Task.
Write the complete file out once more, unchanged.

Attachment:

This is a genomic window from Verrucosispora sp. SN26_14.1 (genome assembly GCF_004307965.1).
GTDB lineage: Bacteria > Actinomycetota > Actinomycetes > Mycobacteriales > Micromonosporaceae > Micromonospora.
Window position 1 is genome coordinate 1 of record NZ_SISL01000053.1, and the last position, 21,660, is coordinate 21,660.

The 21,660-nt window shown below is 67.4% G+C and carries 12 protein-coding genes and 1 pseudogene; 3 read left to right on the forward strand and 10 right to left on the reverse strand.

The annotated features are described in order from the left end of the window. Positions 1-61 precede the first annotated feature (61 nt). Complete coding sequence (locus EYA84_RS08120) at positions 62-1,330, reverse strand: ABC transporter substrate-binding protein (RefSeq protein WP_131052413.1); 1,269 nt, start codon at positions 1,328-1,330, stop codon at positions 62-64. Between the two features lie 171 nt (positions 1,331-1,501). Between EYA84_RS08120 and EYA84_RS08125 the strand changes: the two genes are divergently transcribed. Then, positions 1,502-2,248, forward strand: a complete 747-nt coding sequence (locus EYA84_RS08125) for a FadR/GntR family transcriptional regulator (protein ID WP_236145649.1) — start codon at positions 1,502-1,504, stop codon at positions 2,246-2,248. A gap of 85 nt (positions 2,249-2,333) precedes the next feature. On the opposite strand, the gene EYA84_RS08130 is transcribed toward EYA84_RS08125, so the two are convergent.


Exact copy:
This is a genomic window from Verrucosispora sp. SN26_14.1 (genome assembly GCF_004307965.1).
GTDB lineage: Bacteria > Actinomycetota > Actinomycetes > Mycobacteriales > Micromonosporaceae > Micromonospora.
Window position 1 is genome coordinate 1 of record NZ_SISL01000053.1, and the last position, 21,660, is coordinate 21,660.

The 21,660-nt window shown below is 67.4% G+C and carries 12 protein-coding genes and 1 pseudogene; 3 read left to right on the forward strand and 10 right to left on the reverse strand.

The annotated features are described in order from the left end of the window. Positions 1-61 precede the first annotated feature (61 nt). Complete coding sequence (locus EYA84_RS08120) at positions 62-1,330, reverse strand: ABC transporter substrate-binding protein (RefSeq protein WP_131052413.1); 1,269 nt, start codon at positions 1,328-1,330, stop codon at positions 62-64. Between the two features lie 171 nt (positions 1,331-1,501). Between EYA84_RS08120 and EYA84_RS08125 the strand changes: the two genes are divergently transcribed. Then, positions 1,502-2,248, forward strand: a complete 747-nt coding sequence (locus EYA84_RS08125) for a FadR/GntR family transcriptional regulator (protein ID WP_236145649.1) — start codon at positions 1,502-1,504, stop codon at positions 2,246-2,248. A gap of 85 nt (positions 2,249-2,333) precedes the next feature. On the opposite strand, the gene EYA84_RS08130 is transcribed toward EYA84_RS08125, so the two are convergent.